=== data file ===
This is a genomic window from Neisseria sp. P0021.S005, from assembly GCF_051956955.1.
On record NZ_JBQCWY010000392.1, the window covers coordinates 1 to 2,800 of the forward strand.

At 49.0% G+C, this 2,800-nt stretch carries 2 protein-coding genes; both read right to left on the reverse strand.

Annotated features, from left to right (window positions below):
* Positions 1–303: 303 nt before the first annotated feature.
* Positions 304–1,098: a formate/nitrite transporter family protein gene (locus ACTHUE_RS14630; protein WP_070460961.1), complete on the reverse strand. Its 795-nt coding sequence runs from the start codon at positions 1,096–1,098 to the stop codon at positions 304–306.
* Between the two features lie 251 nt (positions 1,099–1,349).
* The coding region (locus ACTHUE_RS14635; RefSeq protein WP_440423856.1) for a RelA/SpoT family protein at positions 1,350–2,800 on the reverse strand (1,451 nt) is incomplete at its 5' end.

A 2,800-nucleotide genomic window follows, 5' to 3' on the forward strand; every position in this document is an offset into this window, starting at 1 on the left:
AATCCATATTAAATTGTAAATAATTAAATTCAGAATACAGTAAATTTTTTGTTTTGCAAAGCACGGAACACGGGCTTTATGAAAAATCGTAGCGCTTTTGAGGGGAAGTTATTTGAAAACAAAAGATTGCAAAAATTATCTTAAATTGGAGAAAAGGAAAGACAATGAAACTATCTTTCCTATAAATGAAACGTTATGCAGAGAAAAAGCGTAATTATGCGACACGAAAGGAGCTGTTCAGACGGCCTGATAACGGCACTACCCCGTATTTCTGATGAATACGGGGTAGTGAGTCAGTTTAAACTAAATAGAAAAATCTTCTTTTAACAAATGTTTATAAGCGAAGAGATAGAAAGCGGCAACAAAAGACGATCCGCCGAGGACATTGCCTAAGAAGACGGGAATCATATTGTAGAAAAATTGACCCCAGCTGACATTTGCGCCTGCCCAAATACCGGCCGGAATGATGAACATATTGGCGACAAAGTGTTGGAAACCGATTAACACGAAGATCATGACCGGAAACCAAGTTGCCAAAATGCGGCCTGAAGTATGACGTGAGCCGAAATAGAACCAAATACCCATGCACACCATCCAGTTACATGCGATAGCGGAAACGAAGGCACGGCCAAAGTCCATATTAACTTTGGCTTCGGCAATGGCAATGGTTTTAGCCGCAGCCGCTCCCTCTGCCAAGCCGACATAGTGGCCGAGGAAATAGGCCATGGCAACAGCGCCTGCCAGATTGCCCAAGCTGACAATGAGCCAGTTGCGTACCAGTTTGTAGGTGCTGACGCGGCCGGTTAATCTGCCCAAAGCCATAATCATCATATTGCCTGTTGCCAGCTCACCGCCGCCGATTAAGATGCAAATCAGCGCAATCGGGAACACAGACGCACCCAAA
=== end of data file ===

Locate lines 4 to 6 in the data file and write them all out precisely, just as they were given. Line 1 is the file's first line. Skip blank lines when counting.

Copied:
Annotated features, from left to right (window positions below):
* Positions 1–303: 303 nt before the first annotated feature.
* Positions 304–1,098: a formate/nitrite transporter family protein gene (locus ACTHUE_RS14630; protein WP_070460961.1), complete on the reverse strand. Its 795-nt coding sequence runs from the start codon at positions 1,096–1,098 to the stop codon at positions 304–306.